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|Introduction: Princess Amelia Mignonette Grimaldi Thermopolis Renaldo on how to be a Princess||p. xi|
|Beauty: Paolo of Chez Paolo on the proper royal coiffure, manicure, cosmetic application, and skin care||p. 1|
|Etiquette: Dowager Princess Clarisse Renaldo on dining, comportment, being the perfect hostess, and the proper address of nobility||p. 17|
|Fashion: Acclaimed couture designer Sebastiano Grimaldi and Dowager Princess Clarisse Renaldo reveal the essential wardrobe of a princess||p. 55|
|Character: Princess Mia and her friends explore how to flourish royally in today's complex societal hierarchies||p. 73|
|Education: Princess Mia's royal advisers reflect on the various aspects of high school--both in the classroom and out of it||p. 91|
|The Mysterious World of Guys: Tina Hakim Baba dishes about dating, kissing, love, and the hazards of stalking (and being stalked by) a princess. Also: an exclusive interview with royal consort Michael Moscovitz||p. 105|
|Conclusion: Princess Mia's final thoughts||p. 122|
|Table of Contents provided by Rittenhouse. All Rights Reserved.|
Real princesses always try to look their best -- but, um, my best is probably totally different from yours. There are lots of different kinds of beauty. Like those models we see on magazine covers? A lot of people might hold them up as, like, the epitome of perfection and all of that, but just remember, in France it's considered beautiful not to shave under your arms.
So you see, beauty is really relative.
Princesses, like people, come in all different shapes and sizes. There is no one look that is right for everyone. Having a healthy body is way more important than having a body that looks good in low-rise jeans. And of course being a nice person is the most important thing of all. Throughout history, princesses have been remembered not for the waist size of their 501s, but for the good deeds they performed while they were on the throne.
There's one thing that looks good on everyone, though: confidence. Have confidence in yourself and your looks, and others will see your outer beauty as well as the inner.
That's what everybody keeps telling me, anyway.
owner and proprietor of Chez Paolo, New York City
I, Paolo, am the one who turned the Principessa Amelia from Ugly Duckling into Swan. You, too, can look like a princess, if you follow Paolo's simple rules.
Beauty is molto importante, but so often overdone! A princess's look is bella, healthy, and well groomed. Fresh is the goal, and mascara, blush, and gloss are the tools that will get you there.
Everyone -- especially I, Paolo -- loves to play with makeup. But remember, a mask works only at Halloween! Do not slather on foundation or eyeshadow unless you want to scare your populace (also, your parents won't like it so much, no?). Natural and bella is the way Paolo urges all you little principessas to go. If you want the dramatic look of black kohl and scarlet lipstick, join your school drama club (I spit on kohl). And do not come crying to Paolo if all the little princes, they run from you in horror. Only if you follow Paolo's way can you be assured molto perfetto!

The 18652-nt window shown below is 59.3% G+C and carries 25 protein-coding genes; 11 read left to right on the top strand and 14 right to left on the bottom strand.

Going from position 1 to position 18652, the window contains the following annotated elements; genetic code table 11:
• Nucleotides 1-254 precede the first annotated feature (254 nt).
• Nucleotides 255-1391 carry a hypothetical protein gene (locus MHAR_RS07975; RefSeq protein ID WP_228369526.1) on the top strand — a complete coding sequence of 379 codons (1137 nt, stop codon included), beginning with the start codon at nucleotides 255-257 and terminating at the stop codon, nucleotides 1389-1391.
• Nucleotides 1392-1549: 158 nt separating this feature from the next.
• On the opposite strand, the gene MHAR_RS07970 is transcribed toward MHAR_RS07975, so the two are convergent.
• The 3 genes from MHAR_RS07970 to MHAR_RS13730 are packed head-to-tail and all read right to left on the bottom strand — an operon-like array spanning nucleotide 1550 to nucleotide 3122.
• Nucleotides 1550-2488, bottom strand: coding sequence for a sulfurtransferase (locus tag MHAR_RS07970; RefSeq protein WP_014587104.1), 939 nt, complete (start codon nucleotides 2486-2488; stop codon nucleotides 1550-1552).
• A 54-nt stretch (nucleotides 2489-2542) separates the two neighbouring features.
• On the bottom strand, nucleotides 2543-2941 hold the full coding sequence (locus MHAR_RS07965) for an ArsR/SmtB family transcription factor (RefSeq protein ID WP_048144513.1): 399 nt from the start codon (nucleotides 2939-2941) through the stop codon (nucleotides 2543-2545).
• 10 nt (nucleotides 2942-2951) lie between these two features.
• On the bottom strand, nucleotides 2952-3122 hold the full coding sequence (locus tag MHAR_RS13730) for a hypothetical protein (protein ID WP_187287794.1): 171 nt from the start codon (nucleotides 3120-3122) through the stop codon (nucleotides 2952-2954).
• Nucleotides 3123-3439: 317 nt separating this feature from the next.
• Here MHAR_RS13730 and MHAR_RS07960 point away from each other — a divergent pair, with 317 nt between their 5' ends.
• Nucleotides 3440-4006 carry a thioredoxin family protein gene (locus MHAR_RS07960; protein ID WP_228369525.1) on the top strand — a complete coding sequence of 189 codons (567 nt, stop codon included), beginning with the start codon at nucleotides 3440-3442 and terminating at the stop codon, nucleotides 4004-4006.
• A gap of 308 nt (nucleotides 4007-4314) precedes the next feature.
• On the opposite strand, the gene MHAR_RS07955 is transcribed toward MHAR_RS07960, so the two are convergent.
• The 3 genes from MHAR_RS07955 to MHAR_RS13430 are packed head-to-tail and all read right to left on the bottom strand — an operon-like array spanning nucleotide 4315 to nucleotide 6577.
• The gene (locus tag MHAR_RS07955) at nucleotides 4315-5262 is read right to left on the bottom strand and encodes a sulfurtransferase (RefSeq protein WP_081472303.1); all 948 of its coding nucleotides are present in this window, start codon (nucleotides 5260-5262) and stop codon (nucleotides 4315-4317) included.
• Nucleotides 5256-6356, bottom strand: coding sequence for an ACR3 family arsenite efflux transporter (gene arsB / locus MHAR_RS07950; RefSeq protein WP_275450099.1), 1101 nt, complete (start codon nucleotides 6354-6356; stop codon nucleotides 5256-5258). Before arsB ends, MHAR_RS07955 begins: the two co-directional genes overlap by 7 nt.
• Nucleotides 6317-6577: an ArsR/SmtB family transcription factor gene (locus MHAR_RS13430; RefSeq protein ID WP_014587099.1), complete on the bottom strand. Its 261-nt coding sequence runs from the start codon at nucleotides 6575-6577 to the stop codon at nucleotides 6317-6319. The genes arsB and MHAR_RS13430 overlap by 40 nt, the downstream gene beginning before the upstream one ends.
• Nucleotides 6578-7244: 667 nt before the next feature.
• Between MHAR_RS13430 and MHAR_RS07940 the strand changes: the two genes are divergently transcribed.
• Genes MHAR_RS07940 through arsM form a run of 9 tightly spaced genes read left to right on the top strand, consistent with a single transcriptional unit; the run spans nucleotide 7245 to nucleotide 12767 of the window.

What every principessa should have in her handbag (besides cab fare, breath mints, emergency tiara, and hairbrush):
3 Lipstick or gloss
3 Pressed powder compact (to get rid of shiny nose)
3 Concealer (for dark circles under eyes due to that late-night romantic tryst, no? Also for blemishes)
3 Eye pencil
What every principessa should have in her bathroom (besides a phone and small television so she can keep abreast of world events even while bathing the royal body):
3Facial cleanser, exfoliator (or use a washcloth, but gently!), and moisturizer
3 Astringent, toner, acne medication, beauty masks
3 Foundation, concealer (for dark circles/blemishes)
3 Eye shadow, liner (no kohl -- Paolo spits on kohl!)
3 Blush (natural color -- unless you want to look like a clown principessa)
3 Manicure set (nail polish, nail file, nail cutter)
3 Hair products (shampoo, conditioner, styling products, etc.)
The look for royals? Fresh and clean! To get it, follow the beauty routine I designed for the Principessa Amelia:
And please, for Paolo, if you have hair growing from your upper lip or chin, pluck or bleach it (follow the instructions carefully on facial bleach packages). Never shave your face. No principessa should have razor burn over the lip!
Everyone is coming to Paolo, crying like a baby: "Oh, my hair is curly! Make it straight! Principessas have the straight hair!"
Well, I, Paolo, would like to say something:
Principessas can have curly hair. Principessas can have straight hair. Principessas can have dark hair. Principessas can have blond hair. Principessas may have cornrows, extensions, crew cuts, and dreads. The key to having the hair of a true principessa is:
A principessa's hair must be clean
A principessa's hair must not be in her eyes
A principessa's hair must not take more than fifteen minutes to stylePrincess Lessons: A Princess Diaries Book. Copyright © by Meg Cabot. Reprinted by permission of HarperCollins Publishers, Inc. All rights reserved. Available now wherever books are sold.
Excerpted from Princess Lessons by Meg Cabot
All rights reserved by the original copyright owners. Excerpts are provided for display purposes only and may not be reproduced, reprinted or distributed without the written permission of the publisher.